He wants to hear the good and the bad, Steven Del Duca says. But mostly the bad.
Standing outside Queen’s Park with a selection of concerned archetypes – the parent, the senior high school students, the teacher, the bus driver, the retired trustee – the leader of the province’s Liberals asked Ontarians to get in touch.
“We want to be one, as part of many, opportunities for people to give voice to their concerns and anxieties,” he said, pointing people to the Keep Our Schools Safe website the Liberals launched Tuesday.
“We want to hear from Ontario families, from educators, from everybody in the system, good stories and bad,” he said.
The fight over Ontario’s education system that raged before the pandemic has turned increasingly political as schools across the province prepare to re-open. The Liberals are duelling with the official Opposition NDP to land the heaviest blows on Doug Ford’s Progressive Conservative government.
The Liberal site requires that submissions include a post code and email address and permission for the party to stay in touch.
Asked directly by Brian Lilley of the Toronto Sun whether this was mostly about collecting data of potential voters, Del Duca said he’d happily share the insights gleaned from the website with the government, presumably without the names and contact details.
“I hope the premier, I hope Doug Ford will listen to us and, more importantly, listen to them,” he said.
Steven Del Duca and the @OntLiberal want to collect the contact details of parents, teachers and others concerned about @fordnation's back-to-school plan
“The disclaimer information is very clear individual Ontarians can provide the information to us anonymously,” he said, adding that the party always respects someone who does not want to receive any more information from them.
And then he turned to the school-themed one-liners, the sound bites Del Duca would no doubt hope to get in the heads of voters ahead of the next election, due in mid-2022.
“Doug Ford didn’t start his homework on this in March,” when schools were first ordered closed for an unknown amount of time, he said.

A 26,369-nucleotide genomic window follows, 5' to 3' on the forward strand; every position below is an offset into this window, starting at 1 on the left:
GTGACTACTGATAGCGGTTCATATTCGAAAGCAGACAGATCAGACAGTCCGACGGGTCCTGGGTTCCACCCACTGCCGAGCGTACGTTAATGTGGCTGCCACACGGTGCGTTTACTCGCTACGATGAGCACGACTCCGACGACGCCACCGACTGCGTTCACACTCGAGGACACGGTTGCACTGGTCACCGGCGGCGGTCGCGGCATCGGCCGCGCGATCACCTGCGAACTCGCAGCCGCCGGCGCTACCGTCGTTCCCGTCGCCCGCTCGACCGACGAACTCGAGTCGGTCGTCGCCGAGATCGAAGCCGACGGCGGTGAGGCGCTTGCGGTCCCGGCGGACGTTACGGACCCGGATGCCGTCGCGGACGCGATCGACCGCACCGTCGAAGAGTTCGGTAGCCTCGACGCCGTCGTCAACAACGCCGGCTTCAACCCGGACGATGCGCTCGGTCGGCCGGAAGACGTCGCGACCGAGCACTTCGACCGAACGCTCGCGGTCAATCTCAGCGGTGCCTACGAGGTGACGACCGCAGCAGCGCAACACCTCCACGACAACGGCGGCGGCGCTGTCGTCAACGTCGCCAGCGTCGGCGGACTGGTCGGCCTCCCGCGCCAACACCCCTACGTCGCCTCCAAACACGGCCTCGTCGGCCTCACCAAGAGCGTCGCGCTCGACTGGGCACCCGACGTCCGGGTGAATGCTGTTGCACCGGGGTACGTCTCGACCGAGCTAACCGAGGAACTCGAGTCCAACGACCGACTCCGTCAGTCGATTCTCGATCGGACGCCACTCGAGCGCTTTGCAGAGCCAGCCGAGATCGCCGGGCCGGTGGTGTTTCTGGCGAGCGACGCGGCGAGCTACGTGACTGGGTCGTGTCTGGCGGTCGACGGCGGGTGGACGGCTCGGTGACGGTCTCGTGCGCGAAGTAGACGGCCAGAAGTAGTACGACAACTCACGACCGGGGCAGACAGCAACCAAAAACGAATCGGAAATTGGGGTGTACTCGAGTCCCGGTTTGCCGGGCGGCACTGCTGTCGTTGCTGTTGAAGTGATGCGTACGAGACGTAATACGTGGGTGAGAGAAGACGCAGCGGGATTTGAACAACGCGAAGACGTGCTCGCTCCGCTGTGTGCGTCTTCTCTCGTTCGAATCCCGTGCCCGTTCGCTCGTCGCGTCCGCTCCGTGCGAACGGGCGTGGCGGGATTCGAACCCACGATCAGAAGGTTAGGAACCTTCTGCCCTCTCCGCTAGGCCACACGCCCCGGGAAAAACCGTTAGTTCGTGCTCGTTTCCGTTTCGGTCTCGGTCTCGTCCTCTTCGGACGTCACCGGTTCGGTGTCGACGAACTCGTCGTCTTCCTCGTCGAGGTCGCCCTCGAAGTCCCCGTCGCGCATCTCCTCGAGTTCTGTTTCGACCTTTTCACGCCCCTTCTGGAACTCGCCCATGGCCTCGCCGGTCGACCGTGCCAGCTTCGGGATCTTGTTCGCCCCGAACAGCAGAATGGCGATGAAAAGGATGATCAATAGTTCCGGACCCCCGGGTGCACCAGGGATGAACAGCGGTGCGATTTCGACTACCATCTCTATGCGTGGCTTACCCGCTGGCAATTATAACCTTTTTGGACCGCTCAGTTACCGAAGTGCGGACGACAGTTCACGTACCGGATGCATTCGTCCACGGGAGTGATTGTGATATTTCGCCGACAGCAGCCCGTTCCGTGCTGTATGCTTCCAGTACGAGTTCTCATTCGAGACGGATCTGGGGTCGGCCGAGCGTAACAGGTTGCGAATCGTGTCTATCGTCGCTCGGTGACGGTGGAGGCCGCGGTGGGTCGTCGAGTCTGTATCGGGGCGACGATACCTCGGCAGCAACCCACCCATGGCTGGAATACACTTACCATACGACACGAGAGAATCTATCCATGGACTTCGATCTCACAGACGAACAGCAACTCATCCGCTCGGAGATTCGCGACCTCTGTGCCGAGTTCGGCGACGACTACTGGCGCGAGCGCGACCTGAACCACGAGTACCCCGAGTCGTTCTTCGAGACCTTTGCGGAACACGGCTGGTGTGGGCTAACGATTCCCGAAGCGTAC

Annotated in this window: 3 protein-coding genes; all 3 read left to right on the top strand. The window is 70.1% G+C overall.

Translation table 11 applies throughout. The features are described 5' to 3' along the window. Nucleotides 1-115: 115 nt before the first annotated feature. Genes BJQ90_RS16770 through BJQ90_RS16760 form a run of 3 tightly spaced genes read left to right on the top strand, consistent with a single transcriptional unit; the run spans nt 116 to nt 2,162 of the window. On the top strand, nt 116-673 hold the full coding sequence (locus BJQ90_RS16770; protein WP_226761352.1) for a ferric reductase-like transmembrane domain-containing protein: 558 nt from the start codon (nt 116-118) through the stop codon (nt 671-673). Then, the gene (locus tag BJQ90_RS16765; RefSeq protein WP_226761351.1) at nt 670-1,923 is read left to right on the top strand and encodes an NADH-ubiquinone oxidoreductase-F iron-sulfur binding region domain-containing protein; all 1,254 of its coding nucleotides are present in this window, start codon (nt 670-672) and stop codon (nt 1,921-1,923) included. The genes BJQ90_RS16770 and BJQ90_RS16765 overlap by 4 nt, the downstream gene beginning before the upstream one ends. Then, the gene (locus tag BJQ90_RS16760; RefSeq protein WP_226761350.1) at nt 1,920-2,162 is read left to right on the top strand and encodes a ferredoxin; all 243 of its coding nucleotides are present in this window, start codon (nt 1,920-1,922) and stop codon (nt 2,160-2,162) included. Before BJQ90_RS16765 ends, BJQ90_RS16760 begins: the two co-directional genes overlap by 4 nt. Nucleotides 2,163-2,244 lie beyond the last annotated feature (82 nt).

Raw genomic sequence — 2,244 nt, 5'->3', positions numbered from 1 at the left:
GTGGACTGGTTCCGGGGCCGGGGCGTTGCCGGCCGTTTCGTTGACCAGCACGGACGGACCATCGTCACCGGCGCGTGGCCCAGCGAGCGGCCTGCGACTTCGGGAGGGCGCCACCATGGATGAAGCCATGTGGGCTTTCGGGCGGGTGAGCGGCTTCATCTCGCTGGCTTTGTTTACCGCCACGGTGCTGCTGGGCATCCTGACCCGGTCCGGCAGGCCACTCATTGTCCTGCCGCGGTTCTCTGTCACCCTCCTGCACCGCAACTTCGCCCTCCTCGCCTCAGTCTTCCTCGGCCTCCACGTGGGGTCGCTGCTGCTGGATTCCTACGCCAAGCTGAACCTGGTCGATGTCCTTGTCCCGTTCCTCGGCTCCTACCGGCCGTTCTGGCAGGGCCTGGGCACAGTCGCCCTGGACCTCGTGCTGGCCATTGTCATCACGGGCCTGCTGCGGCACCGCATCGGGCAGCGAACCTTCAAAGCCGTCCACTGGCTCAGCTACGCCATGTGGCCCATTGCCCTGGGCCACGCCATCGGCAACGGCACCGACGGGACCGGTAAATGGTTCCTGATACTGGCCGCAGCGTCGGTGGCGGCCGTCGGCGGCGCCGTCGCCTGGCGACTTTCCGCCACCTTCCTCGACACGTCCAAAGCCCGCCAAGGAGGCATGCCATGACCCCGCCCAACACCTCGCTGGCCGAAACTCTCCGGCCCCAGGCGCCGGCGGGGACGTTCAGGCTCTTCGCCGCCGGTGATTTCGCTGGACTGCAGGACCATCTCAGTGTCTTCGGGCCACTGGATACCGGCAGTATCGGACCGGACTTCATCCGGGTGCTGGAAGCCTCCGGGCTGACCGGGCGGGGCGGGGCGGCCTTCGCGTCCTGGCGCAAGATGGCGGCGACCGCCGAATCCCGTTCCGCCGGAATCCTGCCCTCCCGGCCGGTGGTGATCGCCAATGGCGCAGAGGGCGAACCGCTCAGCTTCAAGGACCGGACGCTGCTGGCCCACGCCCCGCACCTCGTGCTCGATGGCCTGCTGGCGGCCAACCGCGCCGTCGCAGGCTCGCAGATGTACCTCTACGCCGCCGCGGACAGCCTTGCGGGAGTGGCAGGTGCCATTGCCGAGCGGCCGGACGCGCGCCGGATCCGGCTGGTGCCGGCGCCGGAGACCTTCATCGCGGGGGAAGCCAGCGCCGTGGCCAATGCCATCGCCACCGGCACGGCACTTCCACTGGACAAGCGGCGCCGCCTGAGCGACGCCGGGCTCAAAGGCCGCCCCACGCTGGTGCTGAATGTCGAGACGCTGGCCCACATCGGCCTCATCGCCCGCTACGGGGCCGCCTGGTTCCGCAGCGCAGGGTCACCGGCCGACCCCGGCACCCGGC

“He is trying to cram for an exam the night before, and our kids and our system and our families deserve better than that.”
Del Duca did not survive the Liberal Wynne government’s rout in 2018, and so has less opportunity for relevance when parliament is in session.
But with summer break extended for parliamentarians, his party and the NDP have been touring schools to highlight the problems they have with the plan Ford and his education minister, Stephen Lecce, unveiled in late July.
Just ahead of the release of the government’s $309-million budget for the reopening plan, Del Duca put out his party’s estimate that suggested a safe reopening would require a $3.2 billion investment.
Ford and his ministers have meanwhile also fanned out for funding photo-ops and to present their message of having done all that they can to make the re-opening safe.
Ford and Lecce and provincial health officials toured a school in Toronto Tuesday to see a new outdoor learning space, a wellness space that can turn into an isolation space, and modified teachers’ lounge and other changes implemented as part of the plan they say is the safest in the country.
The party said in a statement that the Liberals were collecting personal information for use in fundraising campaigns and said the website "raises serious ethical and privacy concerns."
Morgan Sharp / Local Journalism Initiative / Canada’s National Observer